By Jamie Beckland | Posted on June 05, 2014
Recently, there has been some conversation in the press about whether consumers and businesses trust social login. I’m glad to see this conversation happening in public; in many ways, it is a culmination of the work that we have been doing at Janrain for years. We have always seen the adoption of social login as accelerating when everyone wins – the consumer, the website, and the social networks.
It’s good to see open discussion on issues of consumer privacy, data sharing and rights, and valuable brand interactions. Here are a few of the themes that I have noticed recently:
Some people think that websites are wary of Facebook and Google learning more about their customers. I understand where that concern comes from, but ultimately, it is misplaced. With social login functionality, the data flows only one way—from the identity provider to the website or app. Social login has always been about making registration experiences easier and social data is a tool by which brands can create experiences that resonate with their consumers through personalization. Neither the results of that consumer experience nor any additional consumer data collected by the brand are shared with identity providers like Facebook or Google. In fact, doing so would violate the terms and conditions of many brands.
Some analysts see social login as functionality that businesses are not interested in or committed to. However, we are not seeing that in our own experience. There is strong interest from a number of verticals on the power of making login and registration easier. And, there is a growing understanding of the importance of collecting and managing psychographic data of the customer base. Finally, there is huge interest in solving the growing multi-device mobile user problems that are facing all brands with a digital presence.
You sometimes hear that consumers are wary of social login because they are concerned about what will happen to their data and permissions. In general, it’s true that consumers are thinking more about how their data is used, and want to know that their personal information won’t be used or shared without their permission.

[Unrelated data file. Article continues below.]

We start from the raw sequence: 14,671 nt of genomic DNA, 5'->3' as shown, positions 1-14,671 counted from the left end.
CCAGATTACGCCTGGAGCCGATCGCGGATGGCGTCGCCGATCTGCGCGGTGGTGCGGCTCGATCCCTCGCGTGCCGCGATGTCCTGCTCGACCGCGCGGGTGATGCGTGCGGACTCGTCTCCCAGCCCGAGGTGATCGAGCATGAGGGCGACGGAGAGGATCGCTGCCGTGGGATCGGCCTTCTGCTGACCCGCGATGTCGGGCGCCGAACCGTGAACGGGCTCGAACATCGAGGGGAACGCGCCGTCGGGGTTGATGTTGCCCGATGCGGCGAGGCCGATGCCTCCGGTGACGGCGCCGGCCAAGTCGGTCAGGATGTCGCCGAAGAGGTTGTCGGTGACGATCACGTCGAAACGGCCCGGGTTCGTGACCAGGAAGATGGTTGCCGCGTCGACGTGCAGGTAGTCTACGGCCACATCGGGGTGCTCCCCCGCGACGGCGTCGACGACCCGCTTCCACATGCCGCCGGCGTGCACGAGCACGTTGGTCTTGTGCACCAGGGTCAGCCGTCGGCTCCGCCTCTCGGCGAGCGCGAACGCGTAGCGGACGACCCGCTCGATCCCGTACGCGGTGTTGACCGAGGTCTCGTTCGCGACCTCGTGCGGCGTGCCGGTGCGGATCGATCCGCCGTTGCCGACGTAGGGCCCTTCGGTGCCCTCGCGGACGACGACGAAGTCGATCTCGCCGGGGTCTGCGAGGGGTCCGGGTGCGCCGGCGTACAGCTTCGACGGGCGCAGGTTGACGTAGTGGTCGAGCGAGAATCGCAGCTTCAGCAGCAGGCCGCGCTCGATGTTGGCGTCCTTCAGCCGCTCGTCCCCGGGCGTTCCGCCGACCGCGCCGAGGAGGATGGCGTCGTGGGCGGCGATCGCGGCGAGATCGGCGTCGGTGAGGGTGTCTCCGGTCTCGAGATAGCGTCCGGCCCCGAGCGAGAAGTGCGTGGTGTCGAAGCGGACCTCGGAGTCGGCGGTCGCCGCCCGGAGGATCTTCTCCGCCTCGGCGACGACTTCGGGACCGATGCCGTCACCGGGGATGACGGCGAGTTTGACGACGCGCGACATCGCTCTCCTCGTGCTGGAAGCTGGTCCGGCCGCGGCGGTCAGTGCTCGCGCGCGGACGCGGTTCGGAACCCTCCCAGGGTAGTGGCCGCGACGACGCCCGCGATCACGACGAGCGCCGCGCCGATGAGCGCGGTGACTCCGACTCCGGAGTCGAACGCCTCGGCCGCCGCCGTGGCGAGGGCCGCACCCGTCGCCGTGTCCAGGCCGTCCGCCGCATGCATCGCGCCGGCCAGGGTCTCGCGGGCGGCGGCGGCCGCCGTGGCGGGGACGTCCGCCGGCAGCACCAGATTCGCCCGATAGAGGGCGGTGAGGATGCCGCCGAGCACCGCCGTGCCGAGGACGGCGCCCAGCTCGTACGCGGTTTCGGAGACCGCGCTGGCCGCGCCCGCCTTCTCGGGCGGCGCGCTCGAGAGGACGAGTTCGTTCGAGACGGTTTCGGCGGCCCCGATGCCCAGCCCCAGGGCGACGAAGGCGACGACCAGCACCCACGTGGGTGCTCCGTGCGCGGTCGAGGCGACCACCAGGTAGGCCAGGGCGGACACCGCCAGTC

The truth is, that across the hundreds of thousands of websites and apps using Janrain Social Login, we’ve observed that 50-75% of consumers who register will choose social login. For brands such as Dr. Pepper and Yamaha, for example, 70% of all registrations are via social login.
For the past five years, Janrain has been committed to the notion that sharing social profile data with a business should be part of a clear give-to-get relationship, where both sides understand the value they are receiving. Companies must offer real value in exchange for the data they request from consumers. Channel 4’s “viewer promise” is a great example of how to educate customers on:
We see enthusiastic adoption by brands that are committed to building deeper relationships with their customers. Registration and login are not just a “feature” – they are part of a deep strategy to build a relevant customer journey. When a business does not have a clear strategy for using registration and login, they will struggle to know their customers across browsers, devices and channels, and ultimately, disappoint their customers.
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